About this episode
Particles of the material bismuth telluride have unique properties: the interior of the particle acts as an insulator, but its surface can conduct electricity. In their recent research, Professor Gabi Schierning at Bielefeld University, Germany, and her collaborators at the University of Duisburg-Essen and IFW Dresden, offer fascinating insights into the properties of bismuth telluride particles. The team’s work may pave the way for their use in technological applications. More
In bismuth telluride particles, the interior of each particle can’t conduct electricity – it acts as an insulator. However, the surface of the particle can conduct electricity. This makes bismuth telluride a topological insulator, which describes materials where there is a contrast between the behaviour of the surface and interior of the material. The electrical conductivity on the surfaces of bismuth telluride particles arises due to fast-moving electrons.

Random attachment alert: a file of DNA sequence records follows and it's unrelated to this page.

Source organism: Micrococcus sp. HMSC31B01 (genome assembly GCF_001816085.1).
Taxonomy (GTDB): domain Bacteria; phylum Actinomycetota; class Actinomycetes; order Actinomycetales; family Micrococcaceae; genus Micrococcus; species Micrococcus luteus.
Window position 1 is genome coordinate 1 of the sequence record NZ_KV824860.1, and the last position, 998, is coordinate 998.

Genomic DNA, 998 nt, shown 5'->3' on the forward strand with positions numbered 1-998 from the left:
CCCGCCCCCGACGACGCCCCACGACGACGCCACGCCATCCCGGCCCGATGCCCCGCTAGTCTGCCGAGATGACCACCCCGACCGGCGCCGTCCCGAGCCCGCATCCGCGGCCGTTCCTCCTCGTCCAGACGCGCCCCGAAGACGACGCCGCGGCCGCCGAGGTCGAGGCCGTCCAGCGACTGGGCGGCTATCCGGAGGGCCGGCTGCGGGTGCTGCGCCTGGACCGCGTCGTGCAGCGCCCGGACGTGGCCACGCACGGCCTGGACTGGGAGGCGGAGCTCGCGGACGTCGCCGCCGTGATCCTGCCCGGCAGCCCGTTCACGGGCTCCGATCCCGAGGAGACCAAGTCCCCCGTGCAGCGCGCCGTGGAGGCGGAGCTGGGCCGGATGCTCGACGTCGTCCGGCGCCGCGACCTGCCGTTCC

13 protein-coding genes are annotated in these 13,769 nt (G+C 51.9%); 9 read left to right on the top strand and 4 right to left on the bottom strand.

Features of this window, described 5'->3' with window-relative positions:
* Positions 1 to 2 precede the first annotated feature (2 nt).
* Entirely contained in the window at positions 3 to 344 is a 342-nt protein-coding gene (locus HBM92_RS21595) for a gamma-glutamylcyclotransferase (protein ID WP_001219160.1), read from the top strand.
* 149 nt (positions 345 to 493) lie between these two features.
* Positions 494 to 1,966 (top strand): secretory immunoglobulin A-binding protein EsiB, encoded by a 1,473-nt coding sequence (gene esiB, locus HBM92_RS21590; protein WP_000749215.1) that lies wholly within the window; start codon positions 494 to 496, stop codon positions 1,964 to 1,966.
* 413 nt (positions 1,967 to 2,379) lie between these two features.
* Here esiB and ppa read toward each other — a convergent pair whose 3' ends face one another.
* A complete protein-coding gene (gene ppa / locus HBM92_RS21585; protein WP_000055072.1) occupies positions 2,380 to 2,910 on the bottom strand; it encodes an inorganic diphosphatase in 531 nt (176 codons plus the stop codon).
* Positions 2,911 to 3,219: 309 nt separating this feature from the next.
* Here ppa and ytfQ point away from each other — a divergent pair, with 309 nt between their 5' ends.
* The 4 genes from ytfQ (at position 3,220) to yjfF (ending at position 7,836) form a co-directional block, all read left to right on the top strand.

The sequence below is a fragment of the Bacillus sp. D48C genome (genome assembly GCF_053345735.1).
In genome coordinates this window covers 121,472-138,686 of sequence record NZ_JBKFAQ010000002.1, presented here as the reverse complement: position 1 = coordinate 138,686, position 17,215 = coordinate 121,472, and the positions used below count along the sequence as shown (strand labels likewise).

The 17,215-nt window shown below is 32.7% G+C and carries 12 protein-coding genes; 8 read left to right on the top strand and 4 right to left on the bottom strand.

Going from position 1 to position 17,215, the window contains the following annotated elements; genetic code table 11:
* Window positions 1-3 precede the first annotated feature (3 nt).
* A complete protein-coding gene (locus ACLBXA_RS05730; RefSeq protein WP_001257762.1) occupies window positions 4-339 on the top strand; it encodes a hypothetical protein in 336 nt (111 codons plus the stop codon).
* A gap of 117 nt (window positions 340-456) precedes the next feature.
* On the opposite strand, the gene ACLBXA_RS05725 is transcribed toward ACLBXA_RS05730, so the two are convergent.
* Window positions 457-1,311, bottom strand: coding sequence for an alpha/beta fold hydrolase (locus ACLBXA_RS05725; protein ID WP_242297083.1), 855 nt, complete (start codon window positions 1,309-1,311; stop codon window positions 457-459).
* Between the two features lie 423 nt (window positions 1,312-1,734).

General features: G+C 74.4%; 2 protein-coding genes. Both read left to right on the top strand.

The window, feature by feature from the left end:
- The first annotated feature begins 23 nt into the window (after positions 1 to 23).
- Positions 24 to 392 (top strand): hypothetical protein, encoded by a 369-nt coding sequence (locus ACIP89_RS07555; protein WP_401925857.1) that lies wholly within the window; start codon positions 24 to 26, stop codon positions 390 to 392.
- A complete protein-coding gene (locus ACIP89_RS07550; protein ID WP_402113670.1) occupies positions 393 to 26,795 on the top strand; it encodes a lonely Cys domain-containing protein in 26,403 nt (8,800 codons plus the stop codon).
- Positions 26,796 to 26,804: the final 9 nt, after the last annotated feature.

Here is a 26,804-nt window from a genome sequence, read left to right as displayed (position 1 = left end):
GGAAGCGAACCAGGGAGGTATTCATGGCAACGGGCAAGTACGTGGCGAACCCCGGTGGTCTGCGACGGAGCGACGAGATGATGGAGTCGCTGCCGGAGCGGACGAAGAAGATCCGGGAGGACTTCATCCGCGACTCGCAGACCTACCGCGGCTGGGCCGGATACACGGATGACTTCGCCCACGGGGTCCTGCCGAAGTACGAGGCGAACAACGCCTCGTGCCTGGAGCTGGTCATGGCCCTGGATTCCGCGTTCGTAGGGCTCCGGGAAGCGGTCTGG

These fast-moving surface electrons make this material an exciting possibility for electronics that harness electron spin, or so-called ‘spintronics’. Spintronics devices are more efficient than traditional electronics for storing and transferring data as they utilise both the charge and the spin of the electron, rather than the charge alone. This results in faster devices, with reduced power consumption.
However, if the bismuth telluride particles are too large, the volume of the insulating interior is much greater than the surface area. This means, out of all the electrons in the material, only a small fraction of them can carry electricity. Most of the time, the effect of the insulating interior is much greater than that of the conductive outer surface.
To overcome this problem, Professor Schierning and her colleagues use extremely small particles of around 50 nanometres in size. In these bismuth telluride nanoparticles, the surface-area-to-volume ratio is increased, which reduces the dominance of interior electrons.
To produce the nanoparticles, the researchers used a chemical method involving salts in liquid states, known as ionic liquids, as opposed to carbon-based, organic solvents. To analyse the structures of their nanoparticles, the researchers probed them with X-rays.